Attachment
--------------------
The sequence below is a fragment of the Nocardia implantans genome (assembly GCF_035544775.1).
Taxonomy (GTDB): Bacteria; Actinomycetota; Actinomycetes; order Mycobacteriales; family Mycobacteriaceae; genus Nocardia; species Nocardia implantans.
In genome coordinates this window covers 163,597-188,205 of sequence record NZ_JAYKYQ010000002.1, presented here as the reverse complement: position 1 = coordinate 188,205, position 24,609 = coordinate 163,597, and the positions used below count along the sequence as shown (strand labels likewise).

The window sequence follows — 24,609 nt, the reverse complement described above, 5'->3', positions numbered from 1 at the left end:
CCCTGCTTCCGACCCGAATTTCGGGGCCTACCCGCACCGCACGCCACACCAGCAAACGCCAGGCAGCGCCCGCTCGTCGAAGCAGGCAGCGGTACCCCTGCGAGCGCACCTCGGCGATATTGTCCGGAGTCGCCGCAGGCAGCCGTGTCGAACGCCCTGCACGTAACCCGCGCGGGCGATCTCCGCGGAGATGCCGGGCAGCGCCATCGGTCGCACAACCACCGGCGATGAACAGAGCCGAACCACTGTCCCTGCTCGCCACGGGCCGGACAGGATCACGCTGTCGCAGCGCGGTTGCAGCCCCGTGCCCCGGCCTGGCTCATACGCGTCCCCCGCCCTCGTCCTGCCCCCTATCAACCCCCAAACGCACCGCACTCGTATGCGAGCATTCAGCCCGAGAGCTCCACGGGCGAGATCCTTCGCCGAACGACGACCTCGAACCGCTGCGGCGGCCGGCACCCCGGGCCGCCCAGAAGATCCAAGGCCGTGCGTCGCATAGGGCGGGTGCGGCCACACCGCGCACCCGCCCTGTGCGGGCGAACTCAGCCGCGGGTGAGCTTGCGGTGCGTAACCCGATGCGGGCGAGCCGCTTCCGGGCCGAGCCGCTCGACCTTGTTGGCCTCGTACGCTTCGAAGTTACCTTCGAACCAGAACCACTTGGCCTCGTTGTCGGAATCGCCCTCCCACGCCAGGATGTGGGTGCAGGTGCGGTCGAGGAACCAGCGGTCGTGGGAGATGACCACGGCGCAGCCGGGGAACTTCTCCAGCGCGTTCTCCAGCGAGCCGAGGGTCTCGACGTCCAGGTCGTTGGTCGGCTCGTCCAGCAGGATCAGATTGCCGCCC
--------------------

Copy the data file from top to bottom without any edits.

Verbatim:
The sequence below is a fragment of the Nocardia implantans genome (assembly GCF_035544775.1).
Taxonomy (GTDB): Bacteria; Actinomycetota; Actinomycetes; order Mycobacteriales; family Mycobacteriaceae; genus Nocardia; species Nocardia implantans.
In genome coordinates this window covers 163,597-188,205 of sequence record NZ_JAYKYQ010000002.1, presented here as the reverse complement: position 1 = coordinate 188,205, position 24,609 = coordinate 163,597, and the positions used below count along the sequence as shown (strand labels likewise).

The window sequence follows — 24,609 nt, the reverse complement described above, 5'->3', positions numbered from 1 at the left end:
CCCTGCTTCCGACCCGAATTTCGGGGCCTACCCGCACCGCACGCCACACCAGCAAACGCCAGGCAGCGCCCGCTCGTCGAAGCAGGCAGCGGTACCCCTGCGAGCGCACCTCGGCGATATTGTCCGGAGTCGCCGCAGGCAGCCGTGTCGAACGCCCTGCACGTAACCCGCGCGGGCGATCTCCGCGGAGATGCCGGGCAGCGCCATCGGTCGCACAACCACCGGCGATGAACAGAGCCGAACCACTGTCCCTGCTCGCCACGGGCCGGACAGGATCACGCTGTCGCAGCGCGGTTGCAGCCCCGTGCCCCGGCCTGGCTCATACGCGTCCCCCGCCCTCGTCCTGCCCCCTATCAACCCCCAAACGCACCGCACTCGTATGCGAGCATTCAGCCCGAGAGCTCCACGGGCGAGATCCTTCGCCGAACGACGACCTCGAACCGCTGCGGCGGCCGGCACCCCGGGCCGCCCAGAAGATCCAAGGCCGTGCGTCGCATAGGGCGGGTGCGGCCACACCGCGCACCCGCCCTGTGCGGGCGAACTCAGCCGCGGGTGAGCTTGCGGTGCGTAACCCGATGCGGGCGAGCCGCTTCCGGGCCGAGCCGCTCGACCTTGTTGGCCTCGTACGCTTCGAAGTTACCTTCGAACCAGAACCACTTGGCCTCGTTGTCGGAATCGCCCTCCCACGCCAGGATGTGGGTGCAGGTGCGGTCGAGGAACCAGCGGTCGTGGGAGATGACCACGGCGCAGCCGGGGAACTTCTCCAGCGCGTTCTCCAGCGAGCCGAGGGTCTCGACGTCCAGGTCGTTGGTCGGCTCGTCCAGCAGGATCAGATTGCCGCCC